Sunday, April 2, 9967

The Pursuit of Happiness

In the normal ego-driven, corrupt state, life is an exercise in trying to make things turn out a certain way. We are always looking for great experiences, wanting more than we get, and feeling only as good as externals can make us feel. We are needy and frightened, so our sense of happiness is dependent upon particular external circumstances. This guarantees random and unexpected unhappiness because there are so many factors that compose our worldly situation (money, possessions, health, love, career, security, relationships, freedom, accomplishment) that it is inevitable that at least one of them will occasionally go awry.

The happiness” we feel when we acquire an object we desire (a possession, a relationship, money, an experience) is not caused by the object itself. If it were, then we would live happily ever after with it. But we dont, do we? Our happiness” is merely temporary. After a while, desire returns, causing us to once again feel a sense of lack, so we pursue something else. True happiness is inherent, but we mask it with desire and a sense of lack. We feel happy when we acquire something because desire and lack cease and we (temporarily) realize of our true self, which is naturally peaceful and happy. That is, happiness comes from our very being, not from any external object. This is why people who constantly pursue happiness are perpetually unhappy.

The only way to have lasting peace and happiness is to get over the ego. Then we will feel good from within, which will enable us to enjoy our experiences, no matter how mundane they might be. We will not be at the mercy of external circumstances. We will not need to have all our ducks in a row”.

The Constitution promises us life, liberty, and the pursuit of happiness. The pursuit of happiness often prevents happiness. When we simply work, love, play, and relax, we get a sense of well-being (happiness) as an unintentional by-product because we are immersed in the moment. But when we think, “I want to be happier,” and do things specifically to become happy, rather than simply experience things with no expectations, we no longer enjoy the moment because were always looking toward the future, so our sense of well-being diminishes.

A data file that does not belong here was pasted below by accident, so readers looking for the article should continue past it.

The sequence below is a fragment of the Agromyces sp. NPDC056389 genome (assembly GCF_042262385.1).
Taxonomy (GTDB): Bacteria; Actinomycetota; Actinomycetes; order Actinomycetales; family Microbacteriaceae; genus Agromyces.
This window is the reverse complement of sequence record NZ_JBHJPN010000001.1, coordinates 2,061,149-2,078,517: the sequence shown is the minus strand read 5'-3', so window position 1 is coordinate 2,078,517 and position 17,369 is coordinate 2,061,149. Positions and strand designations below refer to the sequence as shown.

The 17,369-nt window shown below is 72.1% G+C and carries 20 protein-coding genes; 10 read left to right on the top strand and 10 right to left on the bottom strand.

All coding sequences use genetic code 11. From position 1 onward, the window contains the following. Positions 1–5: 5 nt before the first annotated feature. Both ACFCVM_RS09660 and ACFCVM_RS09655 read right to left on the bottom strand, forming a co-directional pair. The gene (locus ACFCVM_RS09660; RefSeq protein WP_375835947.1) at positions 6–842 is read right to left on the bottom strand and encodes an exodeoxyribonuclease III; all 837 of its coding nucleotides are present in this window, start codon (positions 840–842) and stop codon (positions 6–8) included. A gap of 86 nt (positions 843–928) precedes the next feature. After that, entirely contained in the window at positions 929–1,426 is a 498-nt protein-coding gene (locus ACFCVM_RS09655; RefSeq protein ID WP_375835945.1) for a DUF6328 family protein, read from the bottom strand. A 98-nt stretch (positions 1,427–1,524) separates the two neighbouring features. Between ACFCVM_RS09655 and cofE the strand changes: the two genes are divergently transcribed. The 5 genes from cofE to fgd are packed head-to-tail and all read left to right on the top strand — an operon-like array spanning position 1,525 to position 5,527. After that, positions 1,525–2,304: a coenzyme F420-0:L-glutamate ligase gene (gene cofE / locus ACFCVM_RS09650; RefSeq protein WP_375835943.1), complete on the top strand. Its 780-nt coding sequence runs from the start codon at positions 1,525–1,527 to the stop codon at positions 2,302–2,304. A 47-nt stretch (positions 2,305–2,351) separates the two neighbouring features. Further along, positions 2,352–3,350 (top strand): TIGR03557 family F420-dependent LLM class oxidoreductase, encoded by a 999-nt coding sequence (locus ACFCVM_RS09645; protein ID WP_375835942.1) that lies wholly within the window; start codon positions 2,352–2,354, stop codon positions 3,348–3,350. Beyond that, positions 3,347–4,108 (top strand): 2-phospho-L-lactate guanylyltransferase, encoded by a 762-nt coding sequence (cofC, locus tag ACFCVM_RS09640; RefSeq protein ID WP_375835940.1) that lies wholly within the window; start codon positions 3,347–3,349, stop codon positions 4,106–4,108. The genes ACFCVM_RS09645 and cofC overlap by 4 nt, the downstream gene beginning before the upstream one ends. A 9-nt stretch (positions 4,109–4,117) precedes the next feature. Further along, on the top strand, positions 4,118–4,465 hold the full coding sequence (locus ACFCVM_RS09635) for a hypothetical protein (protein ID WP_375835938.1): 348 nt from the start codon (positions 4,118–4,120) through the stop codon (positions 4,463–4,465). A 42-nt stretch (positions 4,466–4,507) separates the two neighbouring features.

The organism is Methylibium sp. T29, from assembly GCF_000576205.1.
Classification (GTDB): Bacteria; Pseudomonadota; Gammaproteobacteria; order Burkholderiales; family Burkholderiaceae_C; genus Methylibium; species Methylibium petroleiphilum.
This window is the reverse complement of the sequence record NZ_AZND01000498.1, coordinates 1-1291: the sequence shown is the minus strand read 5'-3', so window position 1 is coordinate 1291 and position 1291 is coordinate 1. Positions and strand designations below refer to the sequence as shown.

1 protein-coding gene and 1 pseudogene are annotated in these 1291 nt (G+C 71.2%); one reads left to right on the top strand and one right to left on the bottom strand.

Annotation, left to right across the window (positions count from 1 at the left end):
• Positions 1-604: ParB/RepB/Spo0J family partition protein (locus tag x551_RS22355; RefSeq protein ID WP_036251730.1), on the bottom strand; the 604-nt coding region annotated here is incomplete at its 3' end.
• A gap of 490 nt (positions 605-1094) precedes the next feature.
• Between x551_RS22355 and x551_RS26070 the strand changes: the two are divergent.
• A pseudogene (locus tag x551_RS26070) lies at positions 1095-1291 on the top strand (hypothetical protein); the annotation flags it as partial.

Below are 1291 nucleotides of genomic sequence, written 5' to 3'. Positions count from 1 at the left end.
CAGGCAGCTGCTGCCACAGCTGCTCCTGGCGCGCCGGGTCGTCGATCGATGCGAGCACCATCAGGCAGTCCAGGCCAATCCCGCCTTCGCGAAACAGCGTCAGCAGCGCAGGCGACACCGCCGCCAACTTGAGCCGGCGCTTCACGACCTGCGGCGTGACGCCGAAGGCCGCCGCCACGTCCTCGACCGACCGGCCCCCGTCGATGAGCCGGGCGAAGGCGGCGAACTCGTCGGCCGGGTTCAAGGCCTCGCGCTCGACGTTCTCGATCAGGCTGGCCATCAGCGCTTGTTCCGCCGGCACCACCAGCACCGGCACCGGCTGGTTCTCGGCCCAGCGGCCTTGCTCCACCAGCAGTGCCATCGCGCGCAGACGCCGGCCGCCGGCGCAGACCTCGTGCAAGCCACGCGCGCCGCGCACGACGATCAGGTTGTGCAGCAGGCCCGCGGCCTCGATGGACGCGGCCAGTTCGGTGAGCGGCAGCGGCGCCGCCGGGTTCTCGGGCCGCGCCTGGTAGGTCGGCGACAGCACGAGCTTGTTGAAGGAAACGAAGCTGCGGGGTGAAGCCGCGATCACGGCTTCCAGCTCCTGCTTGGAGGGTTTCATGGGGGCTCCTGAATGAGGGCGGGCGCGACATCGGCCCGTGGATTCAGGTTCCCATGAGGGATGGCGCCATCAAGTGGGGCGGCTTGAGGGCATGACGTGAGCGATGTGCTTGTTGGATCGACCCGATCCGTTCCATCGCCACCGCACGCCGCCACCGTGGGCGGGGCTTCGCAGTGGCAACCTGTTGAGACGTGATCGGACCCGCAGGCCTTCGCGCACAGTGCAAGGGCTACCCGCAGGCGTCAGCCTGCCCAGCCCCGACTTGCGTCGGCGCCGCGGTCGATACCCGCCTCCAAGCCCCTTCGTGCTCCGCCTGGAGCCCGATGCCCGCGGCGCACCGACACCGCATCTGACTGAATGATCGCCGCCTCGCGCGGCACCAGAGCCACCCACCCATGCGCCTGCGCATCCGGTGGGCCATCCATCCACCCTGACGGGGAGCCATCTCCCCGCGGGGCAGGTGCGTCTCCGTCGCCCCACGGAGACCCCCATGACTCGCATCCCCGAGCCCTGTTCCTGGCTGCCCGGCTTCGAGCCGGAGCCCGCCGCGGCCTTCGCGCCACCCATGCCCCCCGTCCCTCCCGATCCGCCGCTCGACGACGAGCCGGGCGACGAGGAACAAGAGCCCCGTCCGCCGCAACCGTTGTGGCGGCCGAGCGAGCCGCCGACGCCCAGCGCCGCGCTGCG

A pursuit of anything is an admission of the lack of it. When we live with the mindset that we must go out and get happiness, as though its a commodity, we thus tell ourselves constantly that we aren’t happy. This artificially creates the feeling of unhappiness. We might have all the basics for a good life, but we refuse to be content with them. We have this idea that we are not happy enough, that we must always be pursuing more happiness. This keeps us from enjoying what we already have.

This is not to say that we should just accept everything as it is. We do what needs to be done in order to obtain whatever increases the quality of our lives. But overdoing this can make us too tired and irritable to enjoy anything, leave us no time to enjoy the fruits of our labor, or get us into phony relationships. Will that promotion be worth all the time and struggle you buy it with? Do you really want to associate with people who would not like you if you did not put on an act?

We can continue to live in the ego’s self-centered dream of constant want, worry, toil, frustration, anger, and regret. Or we can see that we are more than the personal drama of a temporary identity, that we are not mere action figures that must have things be a particular way and then suffer when they aren’t. We can stop dreading, judging, clinging, avoiding, and blaming. We can rest in who and where we are.